Subway Breach: Hacker SentencedPrison Time for First of Four Accused Romanians
As the Zaxby's restaurant breach investigation begins, another high-profile point-of-sale breach has resulted in a prison sentence.
See Also: The Global State of Online Digital Trust
A federal district courtin New Hampshire recently sentenced one of the four Romanians indicted in late 2011 for the roles they allegedly played in a multimillion-dollar fraud scheme that struck more than 200 U.S. merchants and compromised more than 80,000 U.S. consumers.
The scheme, which targeted merchant computer networks, including one used by restaurant chain Subway, spanned two years and compromised at least 40 million debit and credit cards, authorities say.
On Sept. 17, Cezar Butu of Ploiesti, Romania, admitted he participated in a conspiracy to hack into hundreds of U.S.-based computers to steal payment account numbers and detail when he pleaded guilty to conspiracy to commit access device fraud. On Jan. 7, he was sentenced to serve 21 months in prison.
Authorities charge that from 2008 through May 2011, Butu, along with Iulian Dolan, who also pleaded guilty Sept. 17, and alleged co-conspriators Florin Radu and Adrian-Tiberiu Oprea, remotely hacked POS and checkout systems to steal credit, debit and prepaid card data. More than 150 Subway restaurant franchises were among those targeted, investigators say. The compromised card data is believed to be linked to millions of dollars in unauthorized transactions.
Butu and his co-conspirators used stolen payment card data to make unauthorized purchases and funds transfers from cardholders' accounts, authorities say. Butu admitted in his plea that he repeatedly asked an alleged co-conspirator to provide stolen payment card data. He said that the alleged co-conspirator then gave instructions for accessing a website where a portion of the stolen payment card data was stored. Butu later attempted to use the stolen payment card data to make unauthorized charges or funds transfers from the accounts.
Butu also attempted to sell or transfer stolen payment card data to other co-conspirators for use in a similar manner, according to his plea. Butu admitted to acquiring stolen payment card data belonging to about 140 cardholders during the course of the scheme.
Dolan pleaded guilty to charges of conspiracy to commit computer fraud and two counts of conspiracy to commit access device fraud, has already agreed to serve a seven-year sentence. His sentence hearing is set for April 4. Oprea is scheduled for trial on Feb. 20. Radu remains at large.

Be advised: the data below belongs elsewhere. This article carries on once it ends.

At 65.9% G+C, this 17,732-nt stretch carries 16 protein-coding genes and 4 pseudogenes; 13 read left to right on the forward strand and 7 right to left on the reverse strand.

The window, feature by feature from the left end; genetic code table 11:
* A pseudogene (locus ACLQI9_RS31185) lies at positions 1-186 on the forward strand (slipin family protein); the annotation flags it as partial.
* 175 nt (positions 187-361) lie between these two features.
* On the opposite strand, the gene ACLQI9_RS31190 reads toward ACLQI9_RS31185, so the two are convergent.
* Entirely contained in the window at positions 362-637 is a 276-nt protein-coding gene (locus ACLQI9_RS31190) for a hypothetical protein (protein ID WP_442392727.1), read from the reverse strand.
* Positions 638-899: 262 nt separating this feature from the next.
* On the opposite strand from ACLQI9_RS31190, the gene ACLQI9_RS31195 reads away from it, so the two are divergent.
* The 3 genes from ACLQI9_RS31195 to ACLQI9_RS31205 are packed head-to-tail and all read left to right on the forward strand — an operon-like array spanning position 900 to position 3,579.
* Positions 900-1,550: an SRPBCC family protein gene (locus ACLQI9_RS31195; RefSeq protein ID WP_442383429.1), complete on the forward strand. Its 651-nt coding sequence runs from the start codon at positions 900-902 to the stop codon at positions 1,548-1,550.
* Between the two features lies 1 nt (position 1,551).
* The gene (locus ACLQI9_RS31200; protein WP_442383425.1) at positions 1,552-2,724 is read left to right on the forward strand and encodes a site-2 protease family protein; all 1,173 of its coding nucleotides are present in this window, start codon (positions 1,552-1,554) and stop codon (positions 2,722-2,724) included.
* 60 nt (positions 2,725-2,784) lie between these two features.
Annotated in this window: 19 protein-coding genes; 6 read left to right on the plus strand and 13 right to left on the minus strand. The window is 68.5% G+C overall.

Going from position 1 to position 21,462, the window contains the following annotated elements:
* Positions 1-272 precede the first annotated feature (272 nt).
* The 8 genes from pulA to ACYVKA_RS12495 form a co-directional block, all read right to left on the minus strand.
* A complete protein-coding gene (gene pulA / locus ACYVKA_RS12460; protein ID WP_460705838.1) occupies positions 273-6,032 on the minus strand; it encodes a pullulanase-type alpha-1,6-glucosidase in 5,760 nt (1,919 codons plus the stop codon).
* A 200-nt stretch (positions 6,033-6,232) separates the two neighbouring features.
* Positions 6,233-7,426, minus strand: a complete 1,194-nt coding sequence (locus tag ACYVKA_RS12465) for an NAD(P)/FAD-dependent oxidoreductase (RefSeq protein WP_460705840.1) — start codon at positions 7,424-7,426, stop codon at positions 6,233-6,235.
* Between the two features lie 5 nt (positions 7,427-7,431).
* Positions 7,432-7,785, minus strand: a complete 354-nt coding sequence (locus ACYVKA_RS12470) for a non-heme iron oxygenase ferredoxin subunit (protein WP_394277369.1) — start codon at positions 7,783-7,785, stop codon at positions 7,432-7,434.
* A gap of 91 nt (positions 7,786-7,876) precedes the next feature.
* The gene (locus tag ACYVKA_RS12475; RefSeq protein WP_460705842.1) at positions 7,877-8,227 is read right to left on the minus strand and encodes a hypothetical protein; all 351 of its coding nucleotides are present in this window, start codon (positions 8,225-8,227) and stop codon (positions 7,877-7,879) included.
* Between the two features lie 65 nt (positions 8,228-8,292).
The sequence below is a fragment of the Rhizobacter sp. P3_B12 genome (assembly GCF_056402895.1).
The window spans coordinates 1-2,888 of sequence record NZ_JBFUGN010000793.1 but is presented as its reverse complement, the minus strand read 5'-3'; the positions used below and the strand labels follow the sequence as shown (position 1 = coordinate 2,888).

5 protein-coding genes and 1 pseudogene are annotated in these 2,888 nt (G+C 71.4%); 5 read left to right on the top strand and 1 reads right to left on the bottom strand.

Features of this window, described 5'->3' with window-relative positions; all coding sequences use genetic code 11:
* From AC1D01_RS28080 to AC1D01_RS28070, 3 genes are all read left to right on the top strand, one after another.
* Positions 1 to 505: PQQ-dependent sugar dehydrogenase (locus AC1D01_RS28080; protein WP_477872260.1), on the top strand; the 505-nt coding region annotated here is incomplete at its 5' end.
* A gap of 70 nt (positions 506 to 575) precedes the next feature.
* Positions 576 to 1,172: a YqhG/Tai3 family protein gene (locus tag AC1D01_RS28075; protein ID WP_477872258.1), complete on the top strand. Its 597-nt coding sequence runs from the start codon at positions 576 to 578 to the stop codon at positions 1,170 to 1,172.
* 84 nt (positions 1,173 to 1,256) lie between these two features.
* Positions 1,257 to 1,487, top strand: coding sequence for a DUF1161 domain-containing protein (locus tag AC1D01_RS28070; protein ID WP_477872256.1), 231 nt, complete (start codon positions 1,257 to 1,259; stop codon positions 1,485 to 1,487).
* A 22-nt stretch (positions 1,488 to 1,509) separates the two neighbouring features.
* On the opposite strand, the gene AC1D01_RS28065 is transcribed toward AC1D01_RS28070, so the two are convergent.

Network Hacks Expose Card Details
Earlier this month, a breach similar to the one involving Butu and his co-conspirators struck Atlanta-based Zaxby's Franchising Inc.
The source of the attacks was not disclosed in the Jan. 11 Zaxby's statement, but the restaurant chain says compromised computer systems at certain locations were found to have been infected by malware and other suspicious files. The compromised systems were discovered after several locations were identified as common points of purchase for payment cards linked to fraudulent activity, Zaxby's spokeswoman Debbie Andrews says.
Andrews says the systems that were breached include a combination of locally managed computer and point-of-sale systems.
Gartner analyst Avivah Litan, a fraud expert, says attacks against retailers' networks or computer systems, which affects a database that has stored or temporary files containing sensitive information, continue to plague the industry.
"Now the weak link is what they're doing locally, and what they're storing on systems that run parallel to the POS," Litan says in reference to the Zaxby's breach. "That's not to say we still don't have holes out there in processing to address; but in this particular case, it sounds like what they were doing locally was the issue."
Secret Service's Advice for Banks
In 2012, Erik Rasmussen , a special agent within the Cyber Intelligence Section of the Secret Service's Criminal Investigative Division, said the Subway case and others highlight network and system vulnerabilities many U.S. merchants have failed to address.
"POS systems need remote access for systems repair," Rasmussen said. "But if you're a retailer that is using all the defaults for passwords, as an example, you can see how easy it is to compromise."
He said that nearly half of the card breaches investigated by the Secret Service involved malware, adding that the retail, food and beverage, and hospitality sectors are the most vulnerable. "Once the hackers get into the system, it's all become too easy for them."
But card-issuing institutions can take steps to mitigate their risk, even if they can't control the security of the systems at the retail level, Rasmussen said. His No. 1 recommendation is increased information sharing and collaboration with law enforcement.
Retailers also need to be mindful of specific risks, Rasmussen said, including:
- Insider Threats. Have employees knowingly exposed or stolen cardholder or account information, or are employees vulnerable to socially engineered schemes, such as phishing?
- Systems Vulnerabilities. Can your system be remotely accessed? And have default passwords and logins been updated and changed?
And some additional steps to mitigate risks include:
- Involve Law Enforcement. Investigators can install sniffers to monitor incoming and outgoing traffic, as well as images, to identify malware and the destinations to which stolen data is sent.
- Outsource Forensics. Merchants should hire third-party forensics firms to evaluate their networks and systems, and then provide information to the Secret Service when breaches are discovered.
- Update Risk Assessments. Ongoing and regular risk assessments ensure new vulnerabilities and risks don't go undetected.
- Improve Education. Employees and customers need to know what the latest threats are and how to mitigate their risks.